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Paspalum dilatatum

Phonetic Spelling
PASS-pal-lum dy-luh-TAY-tum
This plant is an invasive species in North Carolina
Description

Paspalum dilatatum, or Dallis grass, is a common perennial weed often found in lawns and disturbed areas. It is an invasive bunchgrass and its dense growth habit tends to smother and prevent other native species from flourishing. Its rapid growth and profuse seed production enable it to quickly invade agricultural land, especially rice fields, waterway margins, and managed urban sites. However, it is sometimes used as a summer forage grass in pastures. If it is to be used in pastures, try to maintain a height of 2 to 3" because a lower grass height can result in a decline of the grass.

Dallis grass spreads from a short rhizome and has thick and deep fibrous roots. The leaf stalks are hollow and form a coarse, spreading tuft, while the leaves themselves are blade-shaped and grow up to 10 inches long. The lower sheaths of the leaves are somewhat hairy, but the leaf blades are hairless. There are typically 3 to 7 groups of flowers (racemes) on a stem, each less than 2 inches long, forming at nearly right angles to the stem. The flower is small, fleshy, inversely coned shaped and 3-lobed. It forms at the opening of the flower bud.  

A major component of Dallis grass management is preventing establishment of new plants. In home landscapes, digging out young plants before they form rhizomes or set seed is the best strategy for control. Mature plants can also be dug out, but they sometimes grow back if rhizomes are left behind.

Insects, Diseases and Other Plant Problems:  Seed heads are susceptible to an ergot fungus, Calviceps paspali, that is toxic to livestock when ingested. This is a weedy and invasive plant.  

See this plant in the following landscape:
Cultivars / Varieties:
Tags:
#invasive#weed#weedy#grass#herbaceous#herbaceous perennial#disturbed areas#lawn weed
 
Cultivars / Varieties:
Tags:
#invasive#weed#weedy#grass#herbaceous#herbaceous perennial#disturbed areas#lawn weed
  • Attributes:
    Genus:
    Paspalum
    Species:
    dilatatum
    Family:
    Poaceae
    Life Cycle:
    Perennial
    Recommended Propagation Strategy:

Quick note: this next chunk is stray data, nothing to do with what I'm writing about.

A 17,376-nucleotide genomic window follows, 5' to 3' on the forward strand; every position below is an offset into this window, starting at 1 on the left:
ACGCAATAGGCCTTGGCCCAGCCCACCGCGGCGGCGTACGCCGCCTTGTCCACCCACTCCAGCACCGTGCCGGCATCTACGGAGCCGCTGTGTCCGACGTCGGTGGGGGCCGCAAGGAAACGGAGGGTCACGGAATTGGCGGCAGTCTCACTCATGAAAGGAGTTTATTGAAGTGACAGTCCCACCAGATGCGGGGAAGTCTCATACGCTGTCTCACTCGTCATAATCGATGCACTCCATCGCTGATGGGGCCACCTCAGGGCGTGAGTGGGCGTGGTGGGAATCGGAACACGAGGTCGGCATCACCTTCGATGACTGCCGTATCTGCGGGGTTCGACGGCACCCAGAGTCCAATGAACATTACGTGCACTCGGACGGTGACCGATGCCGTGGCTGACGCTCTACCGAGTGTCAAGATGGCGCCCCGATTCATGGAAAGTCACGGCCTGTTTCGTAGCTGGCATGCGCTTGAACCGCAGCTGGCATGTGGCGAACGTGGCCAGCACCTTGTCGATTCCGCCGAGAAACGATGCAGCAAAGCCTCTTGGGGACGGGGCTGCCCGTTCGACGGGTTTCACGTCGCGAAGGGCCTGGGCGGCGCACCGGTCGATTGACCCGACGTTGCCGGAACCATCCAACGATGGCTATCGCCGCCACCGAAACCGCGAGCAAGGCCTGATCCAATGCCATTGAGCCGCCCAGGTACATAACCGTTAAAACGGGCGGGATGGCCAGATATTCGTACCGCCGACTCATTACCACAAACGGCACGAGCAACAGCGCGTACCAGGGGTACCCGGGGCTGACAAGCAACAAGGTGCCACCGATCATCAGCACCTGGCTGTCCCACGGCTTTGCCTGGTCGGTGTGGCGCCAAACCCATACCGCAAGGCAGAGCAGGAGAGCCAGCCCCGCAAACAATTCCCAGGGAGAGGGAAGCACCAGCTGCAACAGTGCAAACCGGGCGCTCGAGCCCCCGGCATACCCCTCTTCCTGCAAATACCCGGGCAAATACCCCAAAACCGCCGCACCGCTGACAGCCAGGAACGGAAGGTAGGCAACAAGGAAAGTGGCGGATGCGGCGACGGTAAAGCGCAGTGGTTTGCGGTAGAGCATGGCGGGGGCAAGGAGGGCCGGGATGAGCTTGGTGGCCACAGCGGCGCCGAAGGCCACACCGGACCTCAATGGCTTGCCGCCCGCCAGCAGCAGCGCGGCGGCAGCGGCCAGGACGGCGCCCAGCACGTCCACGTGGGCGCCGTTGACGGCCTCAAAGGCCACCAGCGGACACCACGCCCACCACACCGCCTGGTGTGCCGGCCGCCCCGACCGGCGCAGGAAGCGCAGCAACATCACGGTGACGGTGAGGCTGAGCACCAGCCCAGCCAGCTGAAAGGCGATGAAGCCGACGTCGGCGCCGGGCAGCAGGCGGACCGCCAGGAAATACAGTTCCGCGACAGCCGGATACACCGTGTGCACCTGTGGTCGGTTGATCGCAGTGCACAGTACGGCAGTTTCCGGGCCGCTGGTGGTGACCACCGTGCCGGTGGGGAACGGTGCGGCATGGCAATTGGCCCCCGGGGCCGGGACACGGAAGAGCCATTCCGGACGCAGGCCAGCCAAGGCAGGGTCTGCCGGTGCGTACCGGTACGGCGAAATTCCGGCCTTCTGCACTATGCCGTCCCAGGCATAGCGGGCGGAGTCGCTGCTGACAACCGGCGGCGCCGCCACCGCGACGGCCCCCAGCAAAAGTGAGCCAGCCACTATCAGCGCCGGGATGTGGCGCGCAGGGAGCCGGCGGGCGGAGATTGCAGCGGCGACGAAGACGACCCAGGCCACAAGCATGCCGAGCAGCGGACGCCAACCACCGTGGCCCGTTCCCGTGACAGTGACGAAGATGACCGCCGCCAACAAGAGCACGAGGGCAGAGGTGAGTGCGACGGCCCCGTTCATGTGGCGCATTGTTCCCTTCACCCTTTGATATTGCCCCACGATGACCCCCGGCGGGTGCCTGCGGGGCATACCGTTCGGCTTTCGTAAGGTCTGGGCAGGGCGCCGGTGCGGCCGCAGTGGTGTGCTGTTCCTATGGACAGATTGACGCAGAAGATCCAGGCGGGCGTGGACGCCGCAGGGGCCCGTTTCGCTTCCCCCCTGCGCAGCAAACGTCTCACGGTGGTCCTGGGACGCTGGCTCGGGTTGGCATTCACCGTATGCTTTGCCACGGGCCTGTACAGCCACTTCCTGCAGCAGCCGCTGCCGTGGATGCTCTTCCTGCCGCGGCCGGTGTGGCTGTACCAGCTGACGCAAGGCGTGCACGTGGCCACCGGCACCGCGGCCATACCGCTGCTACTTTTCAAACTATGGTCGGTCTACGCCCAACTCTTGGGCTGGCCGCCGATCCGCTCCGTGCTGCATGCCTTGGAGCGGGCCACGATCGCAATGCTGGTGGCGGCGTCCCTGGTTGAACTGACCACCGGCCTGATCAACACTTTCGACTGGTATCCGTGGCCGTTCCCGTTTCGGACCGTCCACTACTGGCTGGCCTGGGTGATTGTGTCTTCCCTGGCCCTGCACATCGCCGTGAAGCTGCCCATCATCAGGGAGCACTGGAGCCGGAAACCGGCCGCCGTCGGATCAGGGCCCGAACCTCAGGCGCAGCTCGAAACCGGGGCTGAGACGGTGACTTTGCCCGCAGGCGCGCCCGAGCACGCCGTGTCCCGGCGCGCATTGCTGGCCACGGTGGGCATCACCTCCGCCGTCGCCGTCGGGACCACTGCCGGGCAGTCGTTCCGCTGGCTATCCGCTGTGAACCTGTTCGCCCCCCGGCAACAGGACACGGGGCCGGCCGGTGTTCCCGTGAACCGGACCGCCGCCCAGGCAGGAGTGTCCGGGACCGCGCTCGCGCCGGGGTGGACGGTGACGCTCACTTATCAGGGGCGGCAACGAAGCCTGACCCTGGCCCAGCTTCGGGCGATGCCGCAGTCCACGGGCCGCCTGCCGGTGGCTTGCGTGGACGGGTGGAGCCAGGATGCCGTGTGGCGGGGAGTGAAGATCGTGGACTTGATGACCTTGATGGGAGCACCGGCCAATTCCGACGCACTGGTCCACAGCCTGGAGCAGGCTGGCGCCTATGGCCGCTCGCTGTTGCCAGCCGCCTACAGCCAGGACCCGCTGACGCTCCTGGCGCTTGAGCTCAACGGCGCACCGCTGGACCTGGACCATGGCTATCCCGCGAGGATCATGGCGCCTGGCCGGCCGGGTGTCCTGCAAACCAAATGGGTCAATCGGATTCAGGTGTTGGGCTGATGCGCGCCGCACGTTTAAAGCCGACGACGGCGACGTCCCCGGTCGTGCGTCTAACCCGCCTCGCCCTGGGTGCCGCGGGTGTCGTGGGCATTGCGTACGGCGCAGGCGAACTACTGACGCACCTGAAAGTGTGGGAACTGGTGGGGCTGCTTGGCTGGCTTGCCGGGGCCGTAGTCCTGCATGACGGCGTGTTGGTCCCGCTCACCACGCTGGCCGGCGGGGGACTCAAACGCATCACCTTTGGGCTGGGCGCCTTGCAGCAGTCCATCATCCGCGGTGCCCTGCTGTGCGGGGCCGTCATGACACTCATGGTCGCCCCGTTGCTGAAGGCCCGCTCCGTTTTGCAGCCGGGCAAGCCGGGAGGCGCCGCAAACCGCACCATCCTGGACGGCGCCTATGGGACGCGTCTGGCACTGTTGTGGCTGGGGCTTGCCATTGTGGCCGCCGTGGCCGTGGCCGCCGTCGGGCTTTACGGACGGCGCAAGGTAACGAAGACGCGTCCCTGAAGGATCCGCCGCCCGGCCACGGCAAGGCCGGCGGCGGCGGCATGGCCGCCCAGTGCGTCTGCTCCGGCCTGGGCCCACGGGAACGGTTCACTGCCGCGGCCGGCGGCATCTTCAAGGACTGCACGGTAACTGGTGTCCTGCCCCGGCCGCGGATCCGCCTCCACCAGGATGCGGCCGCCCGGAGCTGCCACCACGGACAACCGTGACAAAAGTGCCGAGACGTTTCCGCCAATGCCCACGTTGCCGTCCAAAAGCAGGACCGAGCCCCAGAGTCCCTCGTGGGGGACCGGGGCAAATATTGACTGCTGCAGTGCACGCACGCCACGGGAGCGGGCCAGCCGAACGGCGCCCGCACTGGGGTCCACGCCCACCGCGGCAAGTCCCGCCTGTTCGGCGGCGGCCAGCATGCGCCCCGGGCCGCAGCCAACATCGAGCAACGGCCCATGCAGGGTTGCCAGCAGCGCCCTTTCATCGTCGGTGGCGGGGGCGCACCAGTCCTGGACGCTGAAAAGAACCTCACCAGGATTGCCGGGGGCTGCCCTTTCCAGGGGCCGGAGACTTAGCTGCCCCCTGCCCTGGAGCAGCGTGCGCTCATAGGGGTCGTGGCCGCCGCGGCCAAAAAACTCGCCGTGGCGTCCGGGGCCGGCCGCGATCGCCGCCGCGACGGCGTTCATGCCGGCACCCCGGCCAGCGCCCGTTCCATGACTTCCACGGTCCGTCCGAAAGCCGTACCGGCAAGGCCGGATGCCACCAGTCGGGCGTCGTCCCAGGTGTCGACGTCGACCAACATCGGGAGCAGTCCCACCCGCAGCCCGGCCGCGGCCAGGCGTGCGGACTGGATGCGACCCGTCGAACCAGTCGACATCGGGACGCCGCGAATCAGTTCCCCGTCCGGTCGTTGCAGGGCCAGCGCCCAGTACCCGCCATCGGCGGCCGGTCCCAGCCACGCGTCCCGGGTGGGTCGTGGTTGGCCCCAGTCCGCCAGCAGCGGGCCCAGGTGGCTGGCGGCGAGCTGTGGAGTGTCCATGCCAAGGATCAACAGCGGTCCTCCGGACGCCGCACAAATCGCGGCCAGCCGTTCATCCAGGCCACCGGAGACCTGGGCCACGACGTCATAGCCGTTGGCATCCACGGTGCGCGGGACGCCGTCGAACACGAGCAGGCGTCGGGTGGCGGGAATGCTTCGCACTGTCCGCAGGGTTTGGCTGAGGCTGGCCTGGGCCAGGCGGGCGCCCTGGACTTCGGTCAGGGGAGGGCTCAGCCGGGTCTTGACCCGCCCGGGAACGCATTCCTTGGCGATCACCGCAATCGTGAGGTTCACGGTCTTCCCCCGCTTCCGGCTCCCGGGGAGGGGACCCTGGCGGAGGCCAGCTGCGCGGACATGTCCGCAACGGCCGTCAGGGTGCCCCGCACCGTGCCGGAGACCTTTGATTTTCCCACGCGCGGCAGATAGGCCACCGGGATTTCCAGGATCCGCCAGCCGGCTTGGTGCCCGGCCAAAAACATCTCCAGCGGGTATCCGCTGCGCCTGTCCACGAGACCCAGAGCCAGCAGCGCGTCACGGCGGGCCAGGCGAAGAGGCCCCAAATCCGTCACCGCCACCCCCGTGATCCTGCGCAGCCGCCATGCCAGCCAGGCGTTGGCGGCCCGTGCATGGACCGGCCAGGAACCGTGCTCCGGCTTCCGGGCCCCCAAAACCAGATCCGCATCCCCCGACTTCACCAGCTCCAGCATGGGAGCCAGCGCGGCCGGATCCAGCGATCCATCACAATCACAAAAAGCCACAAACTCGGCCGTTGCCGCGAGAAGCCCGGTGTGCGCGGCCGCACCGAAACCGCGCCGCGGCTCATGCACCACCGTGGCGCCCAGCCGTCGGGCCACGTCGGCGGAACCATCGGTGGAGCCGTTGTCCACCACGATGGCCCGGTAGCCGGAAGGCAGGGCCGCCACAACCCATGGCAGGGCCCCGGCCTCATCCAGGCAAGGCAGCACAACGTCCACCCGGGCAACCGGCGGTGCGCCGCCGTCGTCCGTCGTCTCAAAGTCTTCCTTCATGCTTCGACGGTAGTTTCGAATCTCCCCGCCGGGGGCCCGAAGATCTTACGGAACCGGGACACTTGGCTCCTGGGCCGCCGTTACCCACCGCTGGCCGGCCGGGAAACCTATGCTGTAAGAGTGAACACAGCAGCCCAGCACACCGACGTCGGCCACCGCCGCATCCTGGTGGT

Seed
    Country Or Region Of Origin:
    South East and Southern Brazil, South America
    Distribution:
    Throughout southern and south central United States, California, and Oregon.
    Fire Risk Rating:
    low flammability
    Wildlife Value:
    Food source for some birds.
  • Whole Plant Traits:
    Plant Type:
    Perennial
    Weed
    Habit/Form:
    Clumping
    Dense
    Erect
    Growth Rate:
    Medium
    Maintenance:
    High
    Texture:
    Coarse
  • Cultural Conditions:
    Light:
    Dappled Sunlight (Shade through upper canopy all day)
    Full sun (6 or more hours of direct sunlight a day)
    Partial Shade (Direct sunlight only part of the day, 2-6 hours)
    Soil Texture:
    Loam (Silt)
    Sand
    Soil Drainage:
    Occasional Flooding
    Occasionally Wet
    NC Region:
    Coastal
    Mountains
    Piedmont
    USDA Plant Hardiness Zone:
    6b, 6a, 7b, 7a, 8b, 8a, 9b, 9a
  • Fruit:
    Fruit Color:
    Brown/Copper
    Fruit Type:
    Achene
    Fruit Description:
    Dallis grass produces abundant amounts of seed, which are its primary means of dispersal.
  • Flowers:
    Flower Color:
    Gold/Yellow
    Flower Inflorescence:
    Insignificant
    Raceme
    Spike
    Flower Bloom Time:
    Fall
    Summer
    Flower Size:
    < 1 inch
    Flower Description:
    The flowers are a paired spikelet. Dallis grass blooms from May through November. The flowering stalk grows 14 to 65 inches tall and the flower head consists of 2 to 10, often drooping, spikelets that arise from different points at the top of the flower stalk. Each spikelet has two rows of flat, egg-shaped seeds along its entire length and is pale green to purplish in color.
  • Leaves:
    Leaf Color:
    Green
    Red/Burgundy
    Leaf Feel:
    Smooth
    Leaf Type:
    Simple
    Leaf Arrangement:
    Alternate
    Leaf Shape:
    Linear
    Hairs Present:
    Yes
    Leaf Length:
    > 6 inches
    Leaf Width:
    < 1 inch
    Leaf Description:
    The leaf sheath is somewhat flattened and its base is hairy, often tinged red, and usually inflated. The leaf blades are fairly wide (1/4 go 1/2 inch). If left unmowed, blades will grow 4 to 10 inches long. At the base of each leaf blade is a collar with a membranous ligule about 1/4 inch long and no auricles or projections. At the base of the collar is the leaf sheath, which is slightly flattened. Frequently there is purplish coloration at the base of the grass stems.
  • Stem:
    Stem Color:
    Green
    Purple/Lavender
    Stem Is Aromatic:
    No
    Stem Form:
    Straight
    Stem Description:
    The underground stems are fairly short and have areas that appear as concentric rings.
  • Landscape:
    Problems:
    Invasive Species
    Weedy